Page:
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I have had this experience that I fell with my bike on an icy street. During the fall, time seemed to slow down and I had an apparent age-long time window to stretch my hand and safely catch my fall.

A less anecdotal example is the following. Among jugglers I think it is a common phenomenon that once you get the hang of a trick, that at that point one comes to realize 'how much time one actually has to catch a ball and throw it back into the air'. (I looked for references, but it at least applies to me, and I remember to have read it in juggling instruction material as well. I can try to find more evidence of this perceived time when needed).

Both examples show that the perceived lengthening of time appear to allow the body to make more coordinated movements within a given amount of physical time.

Now my question is, assuming physical time is constant (barred Einstein's relativity of time when travelling at great speeds):

Is it true that perceived time can change under the influence of stress or due to training?

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    $\begingroup$ Time perception is fairly complex and not necessarily a single coherent phenomenon. I think we need to know over what time scale the change you're interested in happens (short?), and possibly whether we're talking about retrospective or prospective measures of time perception. $\endgroup$ – Christian Hummeluhr May 16 '15 at 11:28
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    $\begingroup$ I guess it could always facilitate multiple answers, but off the top of my head, I wouldn't imagine the first and second case are all that connected. IIRC, short scale time perception (TP) changes have to do with localized neural phenomena, while longer term TP changes have to do with more distributed training effects on attention and memory retrieval. $\endgroup$ – Christian Hummeluhr May 16 '15 at 11:45
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    $\begingroup$ I don't think you should split it up, and it's certainly not worth a downvote. Personally, I would upvote if you made it clearer what you are interested in for each example, and only then proposed the potential connection between them you see which interests you ("TP can change to allow the body more time to execute motor movements"), rather than stating the examples and going straight to a potential connection which implicitly assumes a single TP process. Just a thought, though, it could be an artifact of my exposure to the TP lit. $\endgroup$ – Christian Hummeluhr May 16 '15 at 11:58
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    $\begingroup$ What I have learned (in part) is that perception of time varies with the way that your brain is processing information and is dependent upon focus. When falling, much more focus would go into catching yourself, and I imagine the differences between explicit and implicit memory affect TP quite a bit, since implicit recall seems to work faster than explicit... I.e. juggling becomes a natural-feeling (implicit) movement after much practice. I THINK that your brain becomes more efficient in implicit scenarios, so it SEEMS you have more time. I'm no pro. I have no references. I could be way off. $\endgroup$ – Reed May 16 '15 at 12:38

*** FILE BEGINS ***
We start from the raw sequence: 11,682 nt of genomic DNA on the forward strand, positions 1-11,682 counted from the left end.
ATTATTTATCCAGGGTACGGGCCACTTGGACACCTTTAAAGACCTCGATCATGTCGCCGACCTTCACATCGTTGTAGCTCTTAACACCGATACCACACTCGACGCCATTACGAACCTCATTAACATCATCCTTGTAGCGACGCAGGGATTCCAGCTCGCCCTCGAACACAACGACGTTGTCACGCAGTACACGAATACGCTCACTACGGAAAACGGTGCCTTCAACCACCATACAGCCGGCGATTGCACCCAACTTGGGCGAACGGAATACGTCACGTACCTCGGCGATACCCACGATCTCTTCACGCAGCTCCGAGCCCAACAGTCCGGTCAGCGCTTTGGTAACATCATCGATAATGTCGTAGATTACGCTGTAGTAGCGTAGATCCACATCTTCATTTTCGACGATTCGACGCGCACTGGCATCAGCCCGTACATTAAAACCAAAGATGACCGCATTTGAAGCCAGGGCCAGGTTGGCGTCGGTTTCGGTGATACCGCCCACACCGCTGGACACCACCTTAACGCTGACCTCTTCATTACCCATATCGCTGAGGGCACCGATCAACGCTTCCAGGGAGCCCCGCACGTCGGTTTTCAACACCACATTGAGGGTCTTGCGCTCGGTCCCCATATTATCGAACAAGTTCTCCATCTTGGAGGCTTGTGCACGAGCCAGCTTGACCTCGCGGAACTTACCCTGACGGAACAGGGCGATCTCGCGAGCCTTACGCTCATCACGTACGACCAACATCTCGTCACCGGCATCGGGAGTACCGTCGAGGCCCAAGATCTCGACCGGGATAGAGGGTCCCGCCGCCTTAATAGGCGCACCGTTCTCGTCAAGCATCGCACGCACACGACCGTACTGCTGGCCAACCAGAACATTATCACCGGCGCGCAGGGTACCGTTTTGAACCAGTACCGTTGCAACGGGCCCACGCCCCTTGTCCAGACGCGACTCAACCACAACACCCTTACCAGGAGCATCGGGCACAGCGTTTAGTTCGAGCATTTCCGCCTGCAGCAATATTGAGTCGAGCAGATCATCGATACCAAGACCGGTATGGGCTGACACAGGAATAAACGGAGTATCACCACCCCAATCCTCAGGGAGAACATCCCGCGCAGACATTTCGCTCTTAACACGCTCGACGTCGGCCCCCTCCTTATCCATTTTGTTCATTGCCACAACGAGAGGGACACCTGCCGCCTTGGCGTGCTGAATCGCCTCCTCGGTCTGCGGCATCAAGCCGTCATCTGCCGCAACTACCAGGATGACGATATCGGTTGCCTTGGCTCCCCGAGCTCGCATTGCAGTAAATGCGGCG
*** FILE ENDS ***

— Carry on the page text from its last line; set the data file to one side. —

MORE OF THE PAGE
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    $\begingroup$ My answer to your question is "yes". It is based on my own experience and the experiences of others. For example, I and many other people don't like to exercise, but we have to do it for health reasons. We find it to be very boring. So, what we'll do is give ourselves pleasant mental diversions during exercise to make us "forget" that we're actually exercising. Time seems to pass much more rapidly when we do this. When we're done, we feel much less badly about having exercised. $\endgroup$ – Inquisitive Aug 14 '16 at 18:00
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Part of the difficulty in studying time perception is that memory is known to be biased by numerous factors including arousal and salience. So while people commonly report time slowing down during specific events, it is difficult to differentiate the effects of retroactive memory bias in encoding and recall from actual increased resolution in the perception of time and accelerated physical abilities or mental processes. For example, adrenaline is known to affect both physical response and memory consolidation.

One hint regarding the plasticity of the brain's actual perception of time comes from the temporal binding effect (nice review here). A variety of experiments show that the brain automatically recalibrates simultaneity amongst different neural processes through learning: That is, the brain processes different stimuli at different rates, but it learns to calibrate those processes so as to create the illusion that they occur at the same time: